Consumer Duty: Accelerating Open Banking for Financial Inclusion and Improved Customer Outcomes

Open Banking has revolutionised the financial services industry by granting customers greater control over their financial data and fostering competition among service providers.

Consumer Duty regulation aims to enhance consumer protection and drive better outcomes for customers.

This blog explores how the Consumer Duty regulation will act as a catalyst for lenders to adopt Open Banking, leading to increased financial inclusion, improved affordability assessments, and ultimately, more favourable outcomes for customers.

Traditionally, lenders have relied purely on credit bureau data when assessing an individual’s creditworthiness and affordability. This approach often led to a significant number of rejections for applicants, particularly those who lacked an extensive credit history or faced unique financial circumstances.

Open Banking has the potential to transform this status quo by allowing lenders to access real-time, comprehensive financial data directly from customers’ bank accounts.

The Consumer Duty regulation places a fundamental requirement on delivering the best outcomes for customers. By adopting Open Banking, lenders can gain access to a broader range of customer data, allowing them to assess creditworthiness and affordability more accurately.

This increased visibility into customers’ financial situations enables lenders to offer products and services to a wider pool of individuals who may have been previously under-served or excluded from the traditional credit system.

As a result, Open Banking has the potential to empower marginalised communities and contribute to a more inclusive financial landscape.

Real-time insights

One of the key opportunities for lenders is to monitor customers’ affordability throughout the life-cycle of their loans via recurring access to the data. Open Banking facilitates this process by providing real-time insights into customers’ income, expenditure, and financial commitments.

Lenders can utilise this data to conduct comprehensive affordability assessments, ensuring that customers are not overburdened with debt and can sustain their loan repayments. By actively monitoring affordability, lenders can reduce the risk of irresponsible lending practices, fostering greater financial stability for customers.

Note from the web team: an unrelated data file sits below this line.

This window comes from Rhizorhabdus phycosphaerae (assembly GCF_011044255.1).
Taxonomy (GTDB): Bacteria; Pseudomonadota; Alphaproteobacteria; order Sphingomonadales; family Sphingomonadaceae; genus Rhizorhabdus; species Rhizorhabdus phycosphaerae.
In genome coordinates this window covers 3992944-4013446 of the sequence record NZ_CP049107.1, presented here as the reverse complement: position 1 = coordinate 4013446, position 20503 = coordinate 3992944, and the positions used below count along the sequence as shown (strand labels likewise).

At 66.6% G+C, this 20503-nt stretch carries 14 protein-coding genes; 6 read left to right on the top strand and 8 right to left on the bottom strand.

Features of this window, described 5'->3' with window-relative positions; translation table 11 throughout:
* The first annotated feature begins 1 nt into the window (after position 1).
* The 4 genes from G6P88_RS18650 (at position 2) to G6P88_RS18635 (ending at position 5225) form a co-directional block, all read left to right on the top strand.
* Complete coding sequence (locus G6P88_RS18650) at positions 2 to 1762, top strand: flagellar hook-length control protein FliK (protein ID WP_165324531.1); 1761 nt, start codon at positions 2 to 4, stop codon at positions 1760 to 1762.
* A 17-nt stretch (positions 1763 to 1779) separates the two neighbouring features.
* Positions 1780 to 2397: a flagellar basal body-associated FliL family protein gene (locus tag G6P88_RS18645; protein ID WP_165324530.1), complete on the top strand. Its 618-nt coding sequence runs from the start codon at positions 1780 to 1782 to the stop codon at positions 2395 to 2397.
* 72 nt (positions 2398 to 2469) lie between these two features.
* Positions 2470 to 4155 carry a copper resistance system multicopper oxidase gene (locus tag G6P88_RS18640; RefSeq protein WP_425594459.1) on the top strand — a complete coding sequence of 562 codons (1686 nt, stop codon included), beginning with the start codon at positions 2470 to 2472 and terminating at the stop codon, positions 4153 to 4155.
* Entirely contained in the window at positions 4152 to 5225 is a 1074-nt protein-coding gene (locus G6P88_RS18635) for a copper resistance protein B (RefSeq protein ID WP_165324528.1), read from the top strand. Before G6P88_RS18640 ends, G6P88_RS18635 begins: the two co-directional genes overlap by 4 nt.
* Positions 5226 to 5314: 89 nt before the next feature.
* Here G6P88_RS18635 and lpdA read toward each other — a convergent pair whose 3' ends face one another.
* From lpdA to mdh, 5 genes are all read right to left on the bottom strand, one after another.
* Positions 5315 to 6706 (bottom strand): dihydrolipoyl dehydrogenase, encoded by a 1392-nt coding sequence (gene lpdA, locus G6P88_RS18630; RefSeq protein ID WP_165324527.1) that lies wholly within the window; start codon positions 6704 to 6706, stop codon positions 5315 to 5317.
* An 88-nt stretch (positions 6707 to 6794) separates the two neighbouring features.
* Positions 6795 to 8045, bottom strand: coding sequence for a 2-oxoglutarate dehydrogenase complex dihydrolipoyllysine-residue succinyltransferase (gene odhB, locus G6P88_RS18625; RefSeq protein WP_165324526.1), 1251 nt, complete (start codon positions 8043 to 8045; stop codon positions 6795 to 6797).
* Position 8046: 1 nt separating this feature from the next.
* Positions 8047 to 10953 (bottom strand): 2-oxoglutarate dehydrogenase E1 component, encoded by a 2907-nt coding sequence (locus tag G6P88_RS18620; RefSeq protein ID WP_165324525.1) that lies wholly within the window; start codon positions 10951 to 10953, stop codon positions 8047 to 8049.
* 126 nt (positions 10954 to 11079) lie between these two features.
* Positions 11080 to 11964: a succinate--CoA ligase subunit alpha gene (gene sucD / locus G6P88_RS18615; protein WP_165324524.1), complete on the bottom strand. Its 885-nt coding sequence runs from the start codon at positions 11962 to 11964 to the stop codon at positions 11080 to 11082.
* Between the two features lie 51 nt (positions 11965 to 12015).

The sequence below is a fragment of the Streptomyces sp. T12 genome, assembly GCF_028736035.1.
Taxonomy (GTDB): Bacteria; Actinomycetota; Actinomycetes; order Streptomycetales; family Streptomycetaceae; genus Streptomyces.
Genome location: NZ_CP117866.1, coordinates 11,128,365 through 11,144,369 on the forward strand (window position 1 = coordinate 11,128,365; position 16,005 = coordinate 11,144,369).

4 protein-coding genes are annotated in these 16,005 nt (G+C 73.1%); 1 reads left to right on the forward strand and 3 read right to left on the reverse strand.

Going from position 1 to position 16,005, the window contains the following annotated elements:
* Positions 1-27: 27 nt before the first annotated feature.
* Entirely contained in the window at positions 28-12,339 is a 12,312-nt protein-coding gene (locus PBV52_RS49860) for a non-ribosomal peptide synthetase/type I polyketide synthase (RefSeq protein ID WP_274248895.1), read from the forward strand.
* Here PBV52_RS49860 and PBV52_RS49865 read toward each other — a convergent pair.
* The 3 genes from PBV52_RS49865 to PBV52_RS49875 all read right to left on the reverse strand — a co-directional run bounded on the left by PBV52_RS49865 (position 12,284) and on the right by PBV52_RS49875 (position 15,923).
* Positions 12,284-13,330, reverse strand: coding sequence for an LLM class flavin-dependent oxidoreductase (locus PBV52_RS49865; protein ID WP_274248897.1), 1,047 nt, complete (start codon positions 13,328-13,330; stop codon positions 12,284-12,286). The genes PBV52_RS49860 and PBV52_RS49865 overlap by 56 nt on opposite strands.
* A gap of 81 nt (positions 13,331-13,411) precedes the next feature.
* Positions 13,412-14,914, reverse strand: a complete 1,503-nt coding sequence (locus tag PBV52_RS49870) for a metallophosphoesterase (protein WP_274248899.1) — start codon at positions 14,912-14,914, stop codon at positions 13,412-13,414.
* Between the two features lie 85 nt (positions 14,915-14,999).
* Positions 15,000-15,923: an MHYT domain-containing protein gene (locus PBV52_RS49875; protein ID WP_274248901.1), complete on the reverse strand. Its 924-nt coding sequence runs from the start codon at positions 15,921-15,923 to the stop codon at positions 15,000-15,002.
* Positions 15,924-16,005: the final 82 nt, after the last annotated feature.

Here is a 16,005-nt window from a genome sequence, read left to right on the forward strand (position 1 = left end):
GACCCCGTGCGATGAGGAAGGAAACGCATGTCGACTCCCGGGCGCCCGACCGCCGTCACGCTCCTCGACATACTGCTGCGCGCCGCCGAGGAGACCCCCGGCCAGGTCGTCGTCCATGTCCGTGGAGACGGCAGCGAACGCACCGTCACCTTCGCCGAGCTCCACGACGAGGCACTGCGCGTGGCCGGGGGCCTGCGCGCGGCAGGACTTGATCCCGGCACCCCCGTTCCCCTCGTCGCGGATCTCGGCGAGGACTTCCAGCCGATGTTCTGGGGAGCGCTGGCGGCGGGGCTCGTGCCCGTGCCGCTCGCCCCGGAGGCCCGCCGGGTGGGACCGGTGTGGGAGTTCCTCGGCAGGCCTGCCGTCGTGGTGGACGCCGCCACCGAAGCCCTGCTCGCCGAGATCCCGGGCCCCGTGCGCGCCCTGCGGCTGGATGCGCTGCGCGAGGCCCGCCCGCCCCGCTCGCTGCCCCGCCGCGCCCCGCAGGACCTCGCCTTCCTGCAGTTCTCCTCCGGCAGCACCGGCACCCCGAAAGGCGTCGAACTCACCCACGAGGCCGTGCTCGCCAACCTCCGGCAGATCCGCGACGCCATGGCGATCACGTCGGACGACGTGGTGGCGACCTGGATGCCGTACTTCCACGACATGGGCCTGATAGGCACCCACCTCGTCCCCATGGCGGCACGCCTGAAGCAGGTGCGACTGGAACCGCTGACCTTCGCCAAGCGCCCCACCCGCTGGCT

The integration of Open Banking into lenders’ processes can deliver substantial benefits for customers.

By leveraging real-time financial data, lenders can provide personalised and tailored products that align with customers’ specific needs and circumstances.

This shift from a one-size-fits-all approach to a more individualised lending experience enables customers to access credit on fair and transparent terms.

Furthermore, the utilisation of Open Banking data allows lenders to offer more accurate pricing, taking into account a customer’s actual financial situation. This ultimately leads to improved outcomes for customers, fostering greater trust and satisfaction in the lending process.

Instilling confidence in lenders 

Implementation of Open Banking into organisations requires industry-wide collaboration and co-operation among regulators, lenders, and technology providers.

Regulatory frameworks provide clear guidelines and standards for data sharing, encouraging innovation while ensuring customer protection.

Moreover, lenders must invest in the necessary infrastructure and technology to securely handle and ingest vast amounts of data efficiently and most importantly, have the confidence to use the data to say ‘yes’ more of the time to deliver financial inclusion.

Currently, most lenders who are using the data in some way are using it to say ‘no’ to customers.

The Financial Conduct Authority’s Consumer Duty represents an opportunity to reshape the lending landscape by encouraging the adoption of Open Banking.

By leveraging real-time financial data, lenders can enhance financial inclusion, monitor customers’ affordability, and deliver better outcomes for customers. This shift away from a restrictive and limited approach to credit assessments will empower individuals who were previously excluded from the financial system, promote responsible lending practices, and foster a more equitable and customer-centric lending environment.

   Guest blog by Emma Steeley, CEO , Aro